OPINION & ORDER CONTINUING PROCEEDINGS

 

AND REMANDING MATTER TO LAND COMMISSION

 

I. INTRODUCTION

 

This matter concerns a small commercial building in Fagatogo, commonly known as the BP Building (“the building”), located on land claimed by the Ta’amuvaigafa (“Ta’amu”) family. The building was built by the Burns Philp (South Seas) Co. Ltd. (“BP”), in the early 1950s and it was used as one of BP’s merchandizing outlets. At the time, BP had leased the site from the then sa’o of the Ta’amu family, Ta’amu Faiumu. The lease term was originally for twenty years but it was subsequently extended in May 1972, for an additional ten years, by Ta’amu Iosefo Elisara. In both instances of lease and renewal, the lease process was handled strictly in accordance with the statute governing the alienation and leasing of native (communal) land, A.S.C.A. §§ 27.0221, et seq., (the “Alienation of Land Act”). That is, the lease agreement was routed through the Land Commission and approved by the Governor.

 

BP’s tenancy finally ended in 1982. In accordance with the terms of the lease, the building became part of the lessor’s property. Thereafter, the building remained under the control and direction of the family sa’o up until the demise of Ta’amu Iosefa Elisara. Following the death of Ta’amu Iosefa Elisara, the family’s matai title remained vacant for many years until the succession of defendant Ta’amu Ta’alolo Iakopo in June 1998. In the interim, however, Le’ala Pili (“Le’ala”), a member of the Ta’amu family, took it upon herself to rent the building out to third-parties. She initially let the premises out to Mrs. Nive Reed for an unspecified rent and term, applying the rental proceeds derived from that tenancy to the use of her immediate side of the family; namely, the heirs of Ta’amu Ma’alona.

 

Le’ala subsequently entered into another lease agreement, again on behalf of “the Ta’amu Ma’alona heirs, “with plaintiff/cross-defendant 312

 

Tumua Anoa’i (“Anoa’i”) for a term of 10 years at a monthly rental of $800. This instrument, dated April 25, 1995, was accepted by the Territorial Registrar for recording as a “House Lease,” without regard to the requirements of the Alienation of Land Act, as more fully discussed below.

 

According to Le’ala, she has never received any rents from Anoa’i, but it was also evident that she did not pursue the unpaid rents with any vigor. Anoa’i in turn sublet the building to defendant/cross-claimant Michael Lien Shu Lai (“Lai”), a “nonnative.” A.S.C.A. § 37.0201(e). This sublease, executed with Lai on June 15, 1996, provided for a term of 5 years with a graduated monthly rental rate of $2,100 during the first year, $2,200 during the second, and $2,300 for the remaining years.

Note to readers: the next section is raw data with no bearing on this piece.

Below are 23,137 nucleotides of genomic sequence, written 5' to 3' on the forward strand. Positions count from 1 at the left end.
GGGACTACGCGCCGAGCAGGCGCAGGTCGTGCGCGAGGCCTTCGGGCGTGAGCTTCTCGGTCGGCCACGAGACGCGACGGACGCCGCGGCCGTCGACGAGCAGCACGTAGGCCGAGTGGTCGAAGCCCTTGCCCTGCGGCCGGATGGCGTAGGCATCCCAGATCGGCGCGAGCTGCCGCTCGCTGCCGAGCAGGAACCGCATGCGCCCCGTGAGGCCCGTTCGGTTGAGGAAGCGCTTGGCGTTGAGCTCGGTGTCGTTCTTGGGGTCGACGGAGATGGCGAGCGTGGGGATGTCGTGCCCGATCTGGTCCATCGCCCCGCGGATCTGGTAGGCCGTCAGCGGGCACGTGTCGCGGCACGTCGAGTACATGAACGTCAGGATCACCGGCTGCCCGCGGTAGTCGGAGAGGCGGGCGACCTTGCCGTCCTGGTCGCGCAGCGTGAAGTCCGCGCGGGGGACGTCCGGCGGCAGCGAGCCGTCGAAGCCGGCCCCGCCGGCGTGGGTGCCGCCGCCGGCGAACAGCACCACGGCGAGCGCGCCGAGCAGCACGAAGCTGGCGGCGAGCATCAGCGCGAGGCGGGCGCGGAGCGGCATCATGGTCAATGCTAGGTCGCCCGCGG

Shortly after the current Ta’amu took office, he intervened on the family’s behalf, making a demand upon Lai, who then decided to deal with the Ta’amu family’s matai. Consequently, Ta’amu, on behalf of the Ta’amu family, and Lai, as “President Evergreen Corporation, Inc.,” entered into an entirely separate lease agreement commencing January 1, 1999, for a term of 5 years, at a monthly rental of $2,300.

 

II. FINDINGS & DECISION

 

The proceedings now before the Court first arose with Anoa’i filing suit against Lai on their sublease agreement. Lai responded with a counterclaim seeking damages against Anoa’i, alleging the latter’s failure to renovate the building with rental advances made to him for that purpose. Additionally, Lai filed an interpleader action joining both Anoa’i and Ta’amu. Pending final disposition of the matter, the Court earlier issued an interim order requiring Lai to deposit into registry of the Court the rental proceeds on interpleader.

 

Le’ala was called by Anoa’i to explain her dealings with the building. She testified that the building was not on Ta’amu land, but on communal land of the Tiumalu family, of which she is also a member. According to her understanding, Ta’amu Ma’alona, who was also a member of the Tiumalu family, dealt with BP not as sa’o of the Ta’amu family but as a member of the Tiumalu family. Le’ala thus, somehow, claims entitlement to lease the building on behalf of the Ta’amu Ma’alona’s immediate descendants.1

 

1 Le’ala’s legal theory escapes us. Even if the land is the communal

 

property of the Tiumalu family as claimed, we fail to see how the land

 

could have possibly devolved to the issue of Ta’amu Ma’alona, as the

 

territory’s law on descent and distribution does not apply to “communal

 

land.” See A.S.C.A. § 40.0106 and § 40.0206.